How many of you think: “It’s like a full-time job looking for a job!” Is everyone’s hand up? I know mine is. Time management can play a huge role when it comes to looking for work. To make time for your job search, you have to shift things around a bit, make room on your plate.
Hitting up the sites to find job listings, scanning each job ad, and then, of course, applying all take a lot of time. So here are my suggestions for how to manage your time to make room for your job search.
Automate What You Can
I’m a big fan of automating what you can. Sign up for a free account wherever you have decided to look and make a narrow job search, and save the search and have the results emailed to you. Be sure and follow my tips for making your job search return relevant results, though. Otherwise you’ll be wasting your time poring over ads that aren’t worth your time.
There are other ways to automate, if that doesn’t work for you, but you have to do it right. If you create a list somewhere of the URLs you routinely need to check, you still have to remember to check it. So automate that – make a calendar reminder with a link to where your list is, so you get prompted to go check those sites with the set-aside time to do so.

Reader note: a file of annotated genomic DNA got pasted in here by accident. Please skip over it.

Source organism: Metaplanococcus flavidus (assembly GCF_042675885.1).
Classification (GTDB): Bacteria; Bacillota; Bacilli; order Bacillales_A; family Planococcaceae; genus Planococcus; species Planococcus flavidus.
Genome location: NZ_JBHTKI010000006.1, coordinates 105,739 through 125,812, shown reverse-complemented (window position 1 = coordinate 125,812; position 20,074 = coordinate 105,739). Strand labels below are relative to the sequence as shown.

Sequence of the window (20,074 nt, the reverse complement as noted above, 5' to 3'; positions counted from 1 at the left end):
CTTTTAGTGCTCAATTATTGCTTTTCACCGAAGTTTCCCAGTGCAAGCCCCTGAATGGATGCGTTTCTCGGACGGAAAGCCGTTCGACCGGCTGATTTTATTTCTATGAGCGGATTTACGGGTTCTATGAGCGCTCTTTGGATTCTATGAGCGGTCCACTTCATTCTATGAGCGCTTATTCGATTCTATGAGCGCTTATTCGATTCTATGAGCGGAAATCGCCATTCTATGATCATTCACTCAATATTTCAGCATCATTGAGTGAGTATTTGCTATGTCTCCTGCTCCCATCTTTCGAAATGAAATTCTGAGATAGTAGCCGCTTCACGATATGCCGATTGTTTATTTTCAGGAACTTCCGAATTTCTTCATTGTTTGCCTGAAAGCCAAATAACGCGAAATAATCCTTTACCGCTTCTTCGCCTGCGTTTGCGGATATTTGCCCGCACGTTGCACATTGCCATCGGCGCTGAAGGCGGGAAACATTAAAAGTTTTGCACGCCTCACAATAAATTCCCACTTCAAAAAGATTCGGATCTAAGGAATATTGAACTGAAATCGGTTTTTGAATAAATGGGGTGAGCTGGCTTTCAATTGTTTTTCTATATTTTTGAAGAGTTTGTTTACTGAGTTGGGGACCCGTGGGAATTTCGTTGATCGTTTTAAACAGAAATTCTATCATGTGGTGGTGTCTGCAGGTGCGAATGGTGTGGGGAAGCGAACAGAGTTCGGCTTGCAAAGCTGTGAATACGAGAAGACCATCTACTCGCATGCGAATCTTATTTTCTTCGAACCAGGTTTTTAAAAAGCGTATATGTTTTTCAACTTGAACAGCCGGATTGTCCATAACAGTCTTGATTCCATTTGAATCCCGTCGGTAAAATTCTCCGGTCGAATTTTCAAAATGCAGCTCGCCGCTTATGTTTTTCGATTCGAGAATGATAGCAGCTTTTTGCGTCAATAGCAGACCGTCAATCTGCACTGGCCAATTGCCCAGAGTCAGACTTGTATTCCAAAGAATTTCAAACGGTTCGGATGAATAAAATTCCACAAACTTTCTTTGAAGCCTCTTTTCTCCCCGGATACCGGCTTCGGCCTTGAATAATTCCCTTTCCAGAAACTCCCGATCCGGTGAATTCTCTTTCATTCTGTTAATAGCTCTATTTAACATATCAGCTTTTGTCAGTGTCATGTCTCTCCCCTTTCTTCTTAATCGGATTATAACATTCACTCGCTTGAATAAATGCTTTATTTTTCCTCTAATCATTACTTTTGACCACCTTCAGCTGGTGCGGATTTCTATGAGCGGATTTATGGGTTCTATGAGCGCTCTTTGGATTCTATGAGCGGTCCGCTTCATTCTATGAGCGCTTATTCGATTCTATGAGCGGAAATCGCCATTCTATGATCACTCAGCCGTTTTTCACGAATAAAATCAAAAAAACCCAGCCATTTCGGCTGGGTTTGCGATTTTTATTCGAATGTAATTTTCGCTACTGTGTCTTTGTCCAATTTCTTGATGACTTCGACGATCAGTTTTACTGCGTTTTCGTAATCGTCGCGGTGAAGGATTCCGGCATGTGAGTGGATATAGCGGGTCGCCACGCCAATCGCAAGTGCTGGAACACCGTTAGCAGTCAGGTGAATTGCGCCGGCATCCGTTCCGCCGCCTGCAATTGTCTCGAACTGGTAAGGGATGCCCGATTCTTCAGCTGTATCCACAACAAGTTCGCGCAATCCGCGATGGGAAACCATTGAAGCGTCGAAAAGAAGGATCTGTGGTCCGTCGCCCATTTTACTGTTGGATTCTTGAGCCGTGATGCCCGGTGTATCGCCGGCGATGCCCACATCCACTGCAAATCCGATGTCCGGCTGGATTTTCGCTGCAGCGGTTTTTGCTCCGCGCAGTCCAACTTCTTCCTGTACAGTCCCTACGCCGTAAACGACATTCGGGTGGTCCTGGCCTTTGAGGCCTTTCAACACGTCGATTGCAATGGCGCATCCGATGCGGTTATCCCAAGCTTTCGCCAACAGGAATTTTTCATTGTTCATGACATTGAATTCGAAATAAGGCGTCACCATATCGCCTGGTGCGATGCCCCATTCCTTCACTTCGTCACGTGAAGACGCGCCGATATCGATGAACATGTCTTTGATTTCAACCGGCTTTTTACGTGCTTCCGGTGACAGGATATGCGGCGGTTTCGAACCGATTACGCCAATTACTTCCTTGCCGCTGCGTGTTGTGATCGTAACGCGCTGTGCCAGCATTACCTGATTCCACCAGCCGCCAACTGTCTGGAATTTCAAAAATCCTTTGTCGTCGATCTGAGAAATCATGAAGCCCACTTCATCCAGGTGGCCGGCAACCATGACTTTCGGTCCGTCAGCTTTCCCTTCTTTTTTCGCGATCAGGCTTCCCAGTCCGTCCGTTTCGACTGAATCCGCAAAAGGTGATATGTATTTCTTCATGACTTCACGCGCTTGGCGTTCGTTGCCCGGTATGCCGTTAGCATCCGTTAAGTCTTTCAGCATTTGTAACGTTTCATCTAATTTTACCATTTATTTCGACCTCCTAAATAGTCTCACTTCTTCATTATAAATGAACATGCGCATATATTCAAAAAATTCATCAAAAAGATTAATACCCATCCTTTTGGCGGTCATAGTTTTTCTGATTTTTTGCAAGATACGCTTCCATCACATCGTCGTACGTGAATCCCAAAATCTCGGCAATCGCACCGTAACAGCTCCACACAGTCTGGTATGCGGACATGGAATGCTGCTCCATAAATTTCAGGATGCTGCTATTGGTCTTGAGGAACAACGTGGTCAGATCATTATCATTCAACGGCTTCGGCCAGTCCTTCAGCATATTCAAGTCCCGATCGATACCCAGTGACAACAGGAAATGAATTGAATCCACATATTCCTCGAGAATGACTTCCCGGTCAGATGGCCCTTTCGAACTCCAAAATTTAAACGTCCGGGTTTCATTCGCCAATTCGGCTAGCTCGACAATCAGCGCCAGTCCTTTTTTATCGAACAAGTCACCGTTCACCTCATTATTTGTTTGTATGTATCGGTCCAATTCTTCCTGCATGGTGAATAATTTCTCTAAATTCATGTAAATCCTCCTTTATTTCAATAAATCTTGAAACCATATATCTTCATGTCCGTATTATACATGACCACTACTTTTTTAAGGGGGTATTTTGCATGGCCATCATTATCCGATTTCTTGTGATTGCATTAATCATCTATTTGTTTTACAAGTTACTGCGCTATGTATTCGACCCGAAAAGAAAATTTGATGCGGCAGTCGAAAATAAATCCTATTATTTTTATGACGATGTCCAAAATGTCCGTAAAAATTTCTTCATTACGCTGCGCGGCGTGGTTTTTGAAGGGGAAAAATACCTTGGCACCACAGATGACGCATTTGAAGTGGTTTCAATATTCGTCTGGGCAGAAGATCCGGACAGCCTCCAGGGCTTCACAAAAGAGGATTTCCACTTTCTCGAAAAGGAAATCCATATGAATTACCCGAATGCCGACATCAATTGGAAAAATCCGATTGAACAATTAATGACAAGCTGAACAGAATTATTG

Work On Your Application Materials When You’re At Your Best Energy Levels
You know when you do your best work. Are you most productive first thing in the morning? Late at night? Between 4 and dinner? That’s the chunk of time you need to be setting aside to working on tailoring a cover letter and resume, because that work is demanding. It takes focus, energy, and attention to detail.
You want to give yourself ample time and focus to tackle those details, as you’re more likely to make mistakes when you’re tired, distracted, and stressed by the next thing on your calendar. So when you don’t have a specific application in front of you, set aside that deep thinking time to work on a master cover letter and resume.
Prioritize Your Applications
First and foremost – only spend your time on relevant jobs. There is truly no point in trying to make yourself seem appropriate for a role that requires a degree or experience that isn’t remotely related to anything you’ve done.
But even then, there may be times when there are lots of jobs you could be interested in and suitable for, and not as much time as you’d like. So prioritize the one(s) that are top priority first, so that you don’t risk missing a deadline. Then, as extra time allows, go for the other jobs on your list.
In the Doldrums? Schedule Informational Interviews
If you don’t have any good leads coming across your inbox, start networking. Schedule informational interviews to connect with folks in other departments, job roles, locations and industries, to do informational interviews.
Step away from the computer and ask for coffee, lunch, or a phone call. Particularly when you’re feeling down, getting dressed up and committing to meeting someone in person can give you just the boost you need.
You never know when those connections could lead to better ideas on what kinds of job titles to look at, or even pass along openings at their institution.
By limiting how much time – and when – you can spend on job searching, you prevent it from taking over your life, and limit the amount of work you have to do by applying only to relevant, top-priority leads.